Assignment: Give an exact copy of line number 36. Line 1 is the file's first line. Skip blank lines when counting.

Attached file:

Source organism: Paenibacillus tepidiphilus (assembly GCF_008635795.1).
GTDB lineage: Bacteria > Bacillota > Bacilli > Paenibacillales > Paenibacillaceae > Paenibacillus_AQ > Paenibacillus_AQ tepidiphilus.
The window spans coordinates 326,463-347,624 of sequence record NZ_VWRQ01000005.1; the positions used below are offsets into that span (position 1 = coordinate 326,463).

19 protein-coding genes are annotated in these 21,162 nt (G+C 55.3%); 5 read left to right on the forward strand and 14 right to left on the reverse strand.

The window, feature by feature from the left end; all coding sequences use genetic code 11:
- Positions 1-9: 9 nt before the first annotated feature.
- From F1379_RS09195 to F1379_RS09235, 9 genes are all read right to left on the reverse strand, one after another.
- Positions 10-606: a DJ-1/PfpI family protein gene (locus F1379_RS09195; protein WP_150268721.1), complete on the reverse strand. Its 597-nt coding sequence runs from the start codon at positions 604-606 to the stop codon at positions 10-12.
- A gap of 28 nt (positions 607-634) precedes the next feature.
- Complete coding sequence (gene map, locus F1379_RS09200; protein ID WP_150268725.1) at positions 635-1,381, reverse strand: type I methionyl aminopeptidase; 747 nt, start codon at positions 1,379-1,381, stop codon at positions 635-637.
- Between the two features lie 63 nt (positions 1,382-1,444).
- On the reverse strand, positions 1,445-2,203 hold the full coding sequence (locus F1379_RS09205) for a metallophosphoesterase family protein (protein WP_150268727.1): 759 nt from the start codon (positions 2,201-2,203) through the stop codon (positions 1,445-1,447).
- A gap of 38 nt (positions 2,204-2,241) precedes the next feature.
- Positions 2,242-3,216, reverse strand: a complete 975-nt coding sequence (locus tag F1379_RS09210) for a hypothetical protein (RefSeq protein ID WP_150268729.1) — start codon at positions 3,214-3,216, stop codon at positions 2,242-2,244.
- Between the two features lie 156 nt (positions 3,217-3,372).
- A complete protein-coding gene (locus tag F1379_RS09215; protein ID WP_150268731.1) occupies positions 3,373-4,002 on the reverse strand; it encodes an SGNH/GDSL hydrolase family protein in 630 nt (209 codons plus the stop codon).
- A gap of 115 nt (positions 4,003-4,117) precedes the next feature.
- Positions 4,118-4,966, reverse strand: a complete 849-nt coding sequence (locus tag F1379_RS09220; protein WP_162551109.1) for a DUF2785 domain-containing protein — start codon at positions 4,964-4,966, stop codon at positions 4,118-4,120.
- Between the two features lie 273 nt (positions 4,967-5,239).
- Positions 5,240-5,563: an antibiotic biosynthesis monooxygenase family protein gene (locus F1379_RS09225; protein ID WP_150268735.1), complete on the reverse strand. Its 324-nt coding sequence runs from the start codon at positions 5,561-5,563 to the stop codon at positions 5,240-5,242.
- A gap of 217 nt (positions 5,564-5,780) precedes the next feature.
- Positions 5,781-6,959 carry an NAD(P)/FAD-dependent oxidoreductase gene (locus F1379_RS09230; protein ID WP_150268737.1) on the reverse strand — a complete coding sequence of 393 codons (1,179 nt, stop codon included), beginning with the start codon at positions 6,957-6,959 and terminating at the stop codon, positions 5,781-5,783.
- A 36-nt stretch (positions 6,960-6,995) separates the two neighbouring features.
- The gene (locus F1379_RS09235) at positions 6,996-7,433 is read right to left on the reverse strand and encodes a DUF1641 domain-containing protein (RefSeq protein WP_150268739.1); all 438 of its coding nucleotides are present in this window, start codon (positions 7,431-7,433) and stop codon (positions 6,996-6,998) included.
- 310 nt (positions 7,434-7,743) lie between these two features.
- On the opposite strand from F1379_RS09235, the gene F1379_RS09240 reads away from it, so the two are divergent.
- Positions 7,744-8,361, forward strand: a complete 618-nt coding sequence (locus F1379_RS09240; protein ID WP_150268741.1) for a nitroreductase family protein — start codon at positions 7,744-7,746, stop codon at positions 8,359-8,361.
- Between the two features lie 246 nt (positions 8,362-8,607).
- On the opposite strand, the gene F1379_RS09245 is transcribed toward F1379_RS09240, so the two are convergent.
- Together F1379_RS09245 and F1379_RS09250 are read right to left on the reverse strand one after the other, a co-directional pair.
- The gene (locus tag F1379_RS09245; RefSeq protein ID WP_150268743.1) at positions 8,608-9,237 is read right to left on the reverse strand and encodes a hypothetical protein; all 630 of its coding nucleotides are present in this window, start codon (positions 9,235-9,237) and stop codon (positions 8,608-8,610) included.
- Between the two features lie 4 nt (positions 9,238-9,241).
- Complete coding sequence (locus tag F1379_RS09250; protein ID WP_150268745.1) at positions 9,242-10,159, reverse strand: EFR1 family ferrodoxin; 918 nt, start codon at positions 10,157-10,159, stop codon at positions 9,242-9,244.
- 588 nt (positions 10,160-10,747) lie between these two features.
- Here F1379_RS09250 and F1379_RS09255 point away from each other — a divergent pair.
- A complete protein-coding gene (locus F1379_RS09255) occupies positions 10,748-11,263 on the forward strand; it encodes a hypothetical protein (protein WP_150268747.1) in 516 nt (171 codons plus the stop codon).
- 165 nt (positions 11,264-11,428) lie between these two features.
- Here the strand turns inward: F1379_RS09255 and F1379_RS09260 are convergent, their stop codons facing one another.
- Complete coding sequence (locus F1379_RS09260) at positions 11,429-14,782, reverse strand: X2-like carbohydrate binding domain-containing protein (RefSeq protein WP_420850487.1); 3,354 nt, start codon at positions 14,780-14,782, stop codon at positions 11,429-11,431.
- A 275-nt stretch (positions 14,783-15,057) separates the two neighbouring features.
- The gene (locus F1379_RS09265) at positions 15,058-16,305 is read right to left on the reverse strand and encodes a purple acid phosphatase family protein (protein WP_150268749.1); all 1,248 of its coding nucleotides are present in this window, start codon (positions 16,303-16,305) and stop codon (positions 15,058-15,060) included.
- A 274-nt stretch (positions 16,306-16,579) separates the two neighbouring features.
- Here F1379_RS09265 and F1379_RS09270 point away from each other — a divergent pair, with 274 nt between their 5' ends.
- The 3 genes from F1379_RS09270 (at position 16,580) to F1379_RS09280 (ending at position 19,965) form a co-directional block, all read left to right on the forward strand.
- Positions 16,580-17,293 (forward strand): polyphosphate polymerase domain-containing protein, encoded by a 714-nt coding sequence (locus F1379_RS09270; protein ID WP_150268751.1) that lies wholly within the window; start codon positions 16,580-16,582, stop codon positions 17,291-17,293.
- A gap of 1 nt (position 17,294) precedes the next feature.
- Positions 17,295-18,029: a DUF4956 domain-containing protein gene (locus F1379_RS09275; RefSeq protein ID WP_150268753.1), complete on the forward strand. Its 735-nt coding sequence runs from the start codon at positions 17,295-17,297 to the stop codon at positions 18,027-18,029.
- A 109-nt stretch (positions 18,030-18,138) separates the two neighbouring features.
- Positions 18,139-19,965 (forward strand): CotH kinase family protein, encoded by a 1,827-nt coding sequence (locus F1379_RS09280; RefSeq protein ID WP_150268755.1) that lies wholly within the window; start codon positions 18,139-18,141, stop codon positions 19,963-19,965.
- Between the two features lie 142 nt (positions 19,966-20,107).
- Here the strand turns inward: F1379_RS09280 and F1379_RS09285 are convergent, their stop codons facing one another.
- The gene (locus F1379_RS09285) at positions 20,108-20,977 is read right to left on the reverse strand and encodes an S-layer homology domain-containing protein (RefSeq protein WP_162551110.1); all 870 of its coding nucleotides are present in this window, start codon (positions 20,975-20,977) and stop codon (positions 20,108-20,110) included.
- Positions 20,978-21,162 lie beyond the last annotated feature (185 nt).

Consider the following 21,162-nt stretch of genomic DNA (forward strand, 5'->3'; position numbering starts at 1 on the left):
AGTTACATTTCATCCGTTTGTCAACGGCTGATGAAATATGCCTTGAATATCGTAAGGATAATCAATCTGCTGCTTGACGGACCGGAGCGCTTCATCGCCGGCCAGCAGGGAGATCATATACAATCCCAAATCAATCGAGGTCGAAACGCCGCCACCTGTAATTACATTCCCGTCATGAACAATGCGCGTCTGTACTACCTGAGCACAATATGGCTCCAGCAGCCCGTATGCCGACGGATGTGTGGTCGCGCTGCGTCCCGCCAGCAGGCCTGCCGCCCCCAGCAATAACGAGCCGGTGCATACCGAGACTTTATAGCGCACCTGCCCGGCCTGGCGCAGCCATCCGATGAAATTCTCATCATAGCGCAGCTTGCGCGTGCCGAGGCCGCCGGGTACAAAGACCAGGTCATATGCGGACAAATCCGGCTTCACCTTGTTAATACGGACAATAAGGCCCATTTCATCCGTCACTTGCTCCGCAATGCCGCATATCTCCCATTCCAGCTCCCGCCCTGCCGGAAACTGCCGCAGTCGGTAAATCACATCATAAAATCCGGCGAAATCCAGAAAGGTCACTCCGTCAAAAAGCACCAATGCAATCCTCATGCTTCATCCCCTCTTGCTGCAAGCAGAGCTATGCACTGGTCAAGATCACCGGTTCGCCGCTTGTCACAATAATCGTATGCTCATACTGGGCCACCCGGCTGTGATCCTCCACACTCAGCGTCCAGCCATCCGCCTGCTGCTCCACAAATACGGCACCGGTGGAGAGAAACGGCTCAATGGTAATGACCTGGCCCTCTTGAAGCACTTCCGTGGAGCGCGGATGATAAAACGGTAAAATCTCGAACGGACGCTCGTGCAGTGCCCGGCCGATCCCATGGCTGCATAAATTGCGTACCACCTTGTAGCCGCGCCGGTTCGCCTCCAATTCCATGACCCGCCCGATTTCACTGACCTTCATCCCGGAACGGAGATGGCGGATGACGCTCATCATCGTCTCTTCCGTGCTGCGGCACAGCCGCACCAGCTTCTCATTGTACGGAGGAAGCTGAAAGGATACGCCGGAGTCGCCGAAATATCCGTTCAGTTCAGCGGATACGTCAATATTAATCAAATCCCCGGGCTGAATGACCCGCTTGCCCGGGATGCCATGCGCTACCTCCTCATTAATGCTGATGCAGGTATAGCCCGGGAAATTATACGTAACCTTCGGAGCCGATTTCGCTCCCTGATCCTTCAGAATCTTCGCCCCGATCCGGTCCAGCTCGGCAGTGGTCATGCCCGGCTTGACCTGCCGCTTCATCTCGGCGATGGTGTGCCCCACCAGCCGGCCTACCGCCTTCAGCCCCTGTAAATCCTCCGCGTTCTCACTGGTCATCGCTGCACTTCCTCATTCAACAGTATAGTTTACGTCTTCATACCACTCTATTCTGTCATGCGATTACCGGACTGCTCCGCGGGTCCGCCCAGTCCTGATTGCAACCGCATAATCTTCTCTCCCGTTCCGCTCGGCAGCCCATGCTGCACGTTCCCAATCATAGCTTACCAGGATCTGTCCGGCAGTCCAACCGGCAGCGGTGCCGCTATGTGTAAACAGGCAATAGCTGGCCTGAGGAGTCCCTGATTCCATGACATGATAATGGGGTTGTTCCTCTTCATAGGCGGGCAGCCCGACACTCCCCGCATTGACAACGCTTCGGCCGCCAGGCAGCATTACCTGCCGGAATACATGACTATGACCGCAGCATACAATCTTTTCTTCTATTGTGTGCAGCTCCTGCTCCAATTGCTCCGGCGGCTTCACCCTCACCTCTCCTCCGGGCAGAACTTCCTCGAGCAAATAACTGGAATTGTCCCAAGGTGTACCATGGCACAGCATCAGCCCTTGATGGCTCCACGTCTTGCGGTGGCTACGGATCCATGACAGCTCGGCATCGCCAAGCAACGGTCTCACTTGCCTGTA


- A complete protein-coding gene (locus F1379_RS09255) occupies positions 10,748-11,263 on the forward strand; it encodes a hypothetical protein (protein WP_150268747.1) in 516 nt (171 codons plus the stop codon).